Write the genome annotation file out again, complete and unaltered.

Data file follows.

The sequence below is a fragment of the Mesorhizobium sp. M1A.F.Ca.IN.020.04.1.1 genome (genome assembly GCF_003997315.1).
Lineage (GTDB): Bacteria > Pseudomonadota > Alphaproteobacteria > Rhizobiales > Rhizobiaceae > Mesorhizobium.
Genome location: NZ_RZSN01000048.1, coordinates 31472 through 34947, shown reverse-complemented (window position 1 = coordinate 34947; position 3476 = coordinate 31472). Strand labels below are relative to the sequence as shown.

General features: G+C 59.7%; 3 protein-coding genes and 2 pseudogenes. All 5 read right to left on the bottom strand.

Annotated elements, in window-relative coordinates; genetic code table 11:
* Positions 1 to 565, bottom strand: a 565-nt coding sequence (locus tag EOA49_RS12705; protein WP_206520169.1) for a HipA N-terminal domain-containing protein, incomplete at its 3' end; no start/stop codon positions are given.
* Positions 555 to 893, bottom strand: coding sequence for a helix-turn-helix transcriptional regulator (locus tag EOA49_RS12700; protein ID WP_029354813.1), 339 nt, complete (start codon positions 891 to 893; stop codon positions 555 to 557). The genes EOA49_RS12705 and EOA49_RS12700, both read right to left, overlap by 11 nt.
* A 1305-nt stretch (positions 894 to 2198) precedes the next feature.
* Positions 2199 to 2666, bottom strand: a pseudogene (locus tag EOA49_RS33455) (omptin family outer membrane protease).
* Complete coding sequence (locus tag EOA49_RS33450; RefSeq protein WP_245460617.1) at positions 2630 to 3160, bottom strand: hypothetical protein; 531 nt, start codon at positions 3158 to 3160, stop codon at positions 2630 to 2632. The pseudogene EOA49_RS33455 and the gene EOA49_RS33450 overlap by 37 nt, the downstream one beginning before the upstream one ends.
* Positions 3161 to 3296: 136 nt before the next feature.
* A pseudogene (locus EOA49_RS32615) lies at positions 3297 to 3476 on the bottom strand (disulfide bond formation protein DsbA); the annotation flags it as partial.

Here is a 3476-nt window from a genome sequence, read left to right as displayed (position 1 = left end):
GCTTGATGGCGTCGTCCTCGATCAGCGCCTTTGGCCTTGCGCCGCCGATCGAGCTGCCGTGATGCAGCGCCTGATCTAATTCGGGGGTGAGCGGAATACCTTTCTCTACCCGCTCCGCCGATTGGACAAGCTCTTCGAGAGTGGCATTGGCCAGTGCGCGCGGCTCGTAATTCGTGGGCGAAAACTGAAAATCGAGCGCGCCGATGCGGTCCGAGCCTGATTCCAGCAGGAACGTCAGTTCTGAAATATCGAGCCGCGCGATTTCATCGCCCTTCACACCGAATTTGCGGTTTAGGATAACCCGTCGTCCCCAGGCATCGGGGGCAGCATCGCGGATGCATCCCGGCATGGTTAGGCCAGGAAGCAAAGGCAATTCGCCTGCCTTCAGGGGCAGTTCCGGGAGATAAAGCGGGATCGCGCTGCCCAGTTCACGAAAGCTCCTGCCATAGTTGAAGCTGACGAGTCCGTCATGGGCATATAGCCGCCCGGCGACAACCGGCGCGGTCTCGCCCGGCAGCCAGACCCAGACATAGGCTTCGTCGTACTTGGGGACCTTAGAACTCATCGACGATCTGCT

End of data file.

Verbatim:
The sequence below is a fragment of the Mesorhizobium sp. M1A.F.Ca.IN.020.04.1.1 genome (genome assembly GCF_003997315.1).
Lineage (GTDB): Bacteria > Pseudomonadota > Alphaproteobacteria > Rhizobiales > Rhizobiaceae > Mesorhizobium.
Genome location: NZ_RZSN01000048.1, coordinates 31472 through 34947, shown reverse-complemented (window position 1 = coordinate 34947; position 3476 = coordinate 31472). Strand labels below are relative to the sequence as shown.

General features: G+C 59.7%; 3 protein-coding genes and 2 pseudogenes. All 5 read right to left on the bottom strand.

Annotated elements, in window-relative coordinates; genetic code table 11:
* Positions 1 to 565, bottom strand: a 565-nt coding sequence (locus tag EOA49_RS12705; protein WP_206520169.1) for a HipA N-terminal domain-containing protein, incomplete at its 3' end; no start/stop codon positions are given.
* Positions 555 to 893, bottom strand: coding sequence for a helix-turn-helix transcriptional regulator (locus tag EOA49_RS12700; protein ID WP_029354813.1), 339 nt, complete (start codon positions 891 to 893; stop codon positions 555 to 557). The genes EOA49_RS12705 and EOA49_RS12700, both read right to left, overlap by 11 nt.
* A 1305-nt stretch (positions 894 to 2198) precedes the next feature.
* Positions 2199 to 2666, bottom strand: a pseudogene (locus tag EOA49_RS33455) (omptin family outer membrane protease).
* Complete coding sequence (locus tag EOA49_RS33450; RefSeq protein WP_245460617.1) at positions 2630 to 3160, bottom strand: hypothetical protein; 531 nt, start codon at positions 3158 to 3160, stop codon at positions 2630 to 2632. The pseudogene EOA49_RS33455 and the gene EOA49_RS33450 overlap by 37 nt, the downstream one beginning before the upstream one ends.
* Positions 3161 to 3296: 136 nt before the next feature.
* A pseudogene (locus EOA49_RS32615) lies at positions 3297 to 3476 on the bottom strand (disulfide bond formation protein DsbA); the annotation flags it as partial.

Here is a 3476-nt window from a genome sequence, read left to right as displayed (position 1 = left end):
GCTTGATGGCGTCGTCCTCGATCAGCGCCTTTGGCCTTGCGCCGCCGATCGAGCTGCCGTGATGCAGCGCCTGATCTAATTCGGGGGTGAGCGGAATACCTTTCTCTACCCGCTCCGCCGATTGGACAAGCTCTTCGAGAGTGGCATTGGCCAGTGCGCGCGGCTCGTAATTCGTGGGCGAAAACTGAAAATCGAGCGCGCCGATGCGGTCCGAGCCTGATTCCAGCAGGAACGTCAGTTCTGAAATATCGAGCCGCGCGATTTCATCGCCCTTCACACCGAATTTGCGGTTTAGGATAACCCGTCGTCCCCAGGCATCGGGGGCAGCATCGCGGATGCATCCCGGCATGGTTAGGCCAGGAAGCAAAGGCAATTCGCCTGCCTTCAGGGGCAGTTCCGGGAGATAAAGCGGGATCGCGCTGCCCAGTTCACGAAAGCTCCTGCCATAGTTGAAGCTGACGAGTCCGTCATGGGCATATAGCCGCCCGGCGACAACCGGCGCGGTCTCGCCCGGCAGCCAGACCCAGACATAGGCTTCGTCGTACTTGGGGACCTTAGAACTCATCGACGATCTGCT